Welcome to London Air Travel’s Monday Briefing for the week beginning 5 April 2021.
30 Years After Pan Am and TWA At London Heathrow
This week marks 30 years since United Airlines first flew from London Heathrow, replacing Pan American World Airways.
1991 was a significant year for transatlantic travel from Heathrow. Under a treaty between the UK and US governments only BA, Pan American World Airways and Trans World Airlines could fly to the US from the airport.
All other airlines, notably Virgin Atlantic and a growing number of US airlines following the deregulation of US aviation in 1978, had to fly from Gatwick.
Both Pan Am and TWA were heavily indebted and reeling from the collapse of international travel following the Gulf War, rising oil prices and, in the case of Pan Am, the aftermath of the Lockerbie disaster.
Pan Am entered Chapter 11 bankruptcy protection in early 1991. It sought to raise around $290 million by selling its London route authorities to United. American Airlines purchased TWA’s London routes for $440 million.
London was for Pan Am in particular a major hub with it flying onwards not only to mainland Europe, but also as far afield as Bangkok, Beirut, Istanbul and Tokyo.
The sale of the routes required a renegotiation between the US and UK governments to allow American and United to fly from London Heathrow. This would otherwise render the sale of Pan Am and TWA’s route authorities worthless and cause the two airlines to collapse.
The UK government felt it had the upper hand given the pressing need for a deal. In theory, the UK was the winner as the US gave UK airlines the right to fly to the US from a limited number of countries in mainland Europe (subject to agreement from these countries), not that this is ever came to fruition until the EU-US Open Skies treaty in 2008. UK airlines also gained greater rights to to fly onwards from the US to Canada, Latin America and Asia.
An agreement to resume talks in a few months’ time to open up the US domestic market to UK airlines unsurprisingly came to nothing.
On 5 April 1991, United began flying from London Heathrow to Miami, New York JFK, San Francisco and Washington. In July 1991, American Airlines followed launching flights from London Heathrow to Boston, Chicago, Los Angeles, Miami, Newark and New York JFK.
Virgin Atlantic also started flying from London Heathrow to New York JFK and Los Angeles from July. In classic fashion, Sir Richard Branson dressed up as a pirate, covered a model BA Concorde at Heathrow with a Virgin logo and declared the airport “Virgin Territory”.
BA bristled at Pan Am and TWA being replaced by financially stronger US airlines with larger domestic route networks and Virgin Atlantic gaining access to Heathrow. It prompted the airline to launch its own mileage based frequent flyer programme, having previously been a partner of American and United’s own frequent flyer programmes.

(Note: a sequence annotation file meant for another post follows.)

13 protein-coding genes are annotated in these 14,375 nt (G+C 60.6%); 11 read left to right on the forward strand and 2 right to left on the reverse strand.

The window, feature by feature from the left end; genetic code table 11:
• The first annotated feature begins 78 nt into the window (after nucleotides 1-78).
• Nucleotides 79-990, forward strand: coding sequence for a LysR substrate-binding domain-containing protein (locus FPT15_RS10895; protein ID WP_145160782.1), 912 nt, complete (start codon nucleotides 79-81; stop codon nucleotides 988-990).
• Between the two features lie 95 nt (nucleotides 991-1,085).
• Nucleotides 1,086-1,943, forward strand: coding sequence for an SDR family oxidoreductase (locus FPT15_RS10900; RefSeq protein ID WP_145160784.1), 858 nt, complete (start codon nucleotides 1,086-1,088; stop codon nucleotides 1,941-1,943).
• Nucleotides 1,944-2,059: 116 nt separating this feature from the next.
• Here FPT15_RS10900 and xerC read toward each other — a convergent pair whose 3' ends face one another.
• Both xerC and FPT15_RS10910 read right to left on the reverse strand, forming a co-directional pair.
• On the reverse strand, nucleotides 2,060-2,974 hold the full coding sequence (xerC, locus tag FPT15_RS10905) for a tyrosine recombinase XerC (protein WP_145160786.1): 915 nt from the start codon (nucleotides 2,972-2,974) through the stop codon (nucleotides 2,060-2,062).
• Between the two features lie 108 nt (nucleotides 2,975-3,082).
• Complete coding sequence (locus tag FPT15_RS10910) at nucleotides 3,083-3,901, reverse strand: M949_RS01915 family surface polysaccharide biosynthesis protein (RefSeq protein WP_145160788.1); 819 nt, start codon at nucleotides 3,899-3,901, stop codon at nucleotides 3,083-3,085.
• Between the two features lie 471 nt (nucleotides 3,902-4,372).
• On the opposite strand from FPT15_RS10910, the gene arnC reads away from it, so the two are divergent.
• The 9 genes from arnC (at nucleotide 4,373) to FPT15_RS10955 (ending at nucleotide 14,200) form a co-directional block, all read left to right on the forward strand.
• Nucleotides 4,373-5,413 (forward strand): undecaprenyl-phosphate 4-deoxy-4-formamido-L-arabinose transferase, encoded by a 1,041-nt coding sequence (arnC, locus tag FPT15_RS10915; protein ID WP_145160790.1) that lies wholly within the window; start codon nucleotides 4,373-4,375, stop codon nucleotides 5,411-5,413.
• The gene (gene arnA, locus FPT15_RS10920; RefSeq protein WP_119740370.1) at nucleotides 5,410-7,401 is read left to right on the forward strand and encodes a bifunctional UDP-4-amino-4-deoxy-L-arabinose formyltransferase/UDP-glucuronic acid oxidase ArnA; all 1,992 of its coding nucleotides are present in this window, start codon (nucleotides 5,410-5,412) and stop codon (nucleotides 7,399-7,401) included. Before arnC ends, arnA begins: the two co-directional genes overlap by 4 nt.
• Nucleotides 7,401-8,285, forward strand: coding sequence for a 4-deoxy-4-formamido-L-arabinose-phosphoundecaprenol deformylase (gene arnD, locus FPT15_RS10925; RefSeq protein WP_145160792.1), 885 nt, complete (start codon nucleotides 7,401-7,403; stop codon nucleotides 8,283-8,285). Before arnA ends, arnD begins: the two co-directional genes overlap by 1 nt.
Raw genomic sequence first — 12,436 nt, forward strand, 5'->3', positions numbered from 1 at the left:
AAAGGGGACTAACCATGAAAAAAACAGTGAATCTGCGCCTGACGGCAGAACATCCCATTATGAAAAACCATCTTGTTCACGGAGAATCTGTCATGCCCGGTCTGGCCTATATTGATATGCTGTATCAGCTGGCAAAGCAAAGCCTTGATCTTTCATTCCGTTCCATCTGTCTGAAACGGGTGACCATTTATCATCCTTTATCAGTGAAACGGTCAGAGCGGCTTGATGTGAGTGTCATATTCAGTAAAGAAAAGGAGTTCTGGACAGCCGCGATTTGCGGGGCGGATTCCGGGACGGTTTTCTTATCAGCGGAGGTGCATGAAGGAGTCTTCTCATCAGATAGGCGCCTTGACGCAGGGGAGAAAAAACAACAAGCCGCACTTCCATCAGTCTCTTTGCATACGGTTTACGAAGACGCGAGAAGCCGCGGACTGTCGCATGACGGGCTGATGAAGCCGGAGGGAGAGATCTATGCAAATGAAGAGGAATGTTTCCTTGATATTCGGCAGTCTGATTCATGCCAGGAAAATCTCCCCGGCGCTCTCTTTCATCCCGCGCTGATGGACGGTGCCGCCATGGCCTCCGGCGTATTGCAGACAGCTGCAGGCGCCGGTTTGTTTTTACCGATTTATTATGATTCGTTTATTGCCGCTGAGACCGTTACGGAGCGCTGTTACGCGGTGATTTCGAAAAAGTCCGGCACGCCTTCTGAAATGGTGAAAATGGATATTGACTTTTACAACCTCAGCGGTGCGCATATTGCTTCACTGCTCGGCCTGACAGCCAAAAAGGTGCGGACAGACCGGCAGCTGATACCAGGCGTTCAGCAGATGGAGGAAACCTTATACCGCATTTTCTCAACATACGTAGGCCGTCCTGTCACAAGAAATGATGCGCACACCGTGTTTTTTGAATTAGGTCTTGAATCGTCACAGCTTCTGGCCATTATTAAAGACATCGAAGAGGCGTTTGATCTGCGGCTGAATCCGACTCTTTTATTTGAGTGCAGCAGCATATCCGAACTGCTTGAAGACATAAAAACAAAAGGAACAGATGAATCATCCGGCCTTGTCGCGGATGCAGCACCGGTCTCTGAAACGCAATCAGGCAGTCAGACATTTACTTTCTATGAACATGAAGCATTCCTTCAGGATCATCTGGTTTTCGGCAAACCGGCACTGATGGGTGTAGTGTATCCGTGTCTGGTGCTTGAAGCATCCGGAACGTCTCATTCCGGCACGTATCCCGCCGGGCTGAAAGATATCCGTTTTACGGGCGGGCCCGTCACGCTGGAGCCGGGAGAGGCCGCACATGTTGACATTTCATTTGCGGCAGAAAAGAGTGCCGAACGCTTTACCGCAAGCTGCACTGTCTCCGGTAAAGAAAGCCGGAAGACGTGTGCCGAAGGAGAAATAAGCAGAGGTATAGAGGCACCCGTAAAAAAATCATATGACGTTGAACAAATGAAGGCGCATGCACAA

There had already been tensions between BA and Virgin Atlantic after it gained some of BA’s weekly flights to Tokyo. The relationship would sour even further with allegations of “Dirty Tricks” by BA against Virgin.
BA Gatwick Long Haul Changes
As you may have noticed we’ve largely paused publishing articles on route and schedule changes until there is certainty as to how international travel will return.
That said on Friday, BA confirmed that flights from Gatwick to Providenciales will move to Heathrow for the summer. BA timetables also indicate that some flights to Antigua and Saint Lucia will operate from Heathrow.
Although not officially confirmed by the airline, Las Vegas and Orlando now appear to operate on a summer seasonal basis at Gatwick. Conversely, Barbados now operates from Gatwick on a winter seasonal basis. Cape Town, New York JFK and Toronto Pearson are currently suspended form Gatwick.
Also of note this week:
British Airways’ Chief Pilot Captain Allister Bridger speaks to The Times, via Zoom. (The Times)
“Business class and bureaucracy hell: Surviving global travel during Covid” Flying Newark – Detroit – Seoul – Singapore – Sydney during COVID-19. (Politico)
Amsterdam rethinks mass tourism after the pandemic. (New York Times)
Late post publication updates:
[Reserved for updates throughout the day]
Former BA CEO & Chairman Alex Cruz is reported to be in the running to be the next CEO of Scandinavian Airlines. (Sky News)
American Airlines has launched a dedicated microsite with online prize draws to mark 40 years of its AAdvantage loyalty programme. (AAdvantage 40th)
Kenya Airways has suspended all passenger flights to the UK from 9 April following a local government directive. The airline has advised that additional flights will operate on 7 & 8 April.
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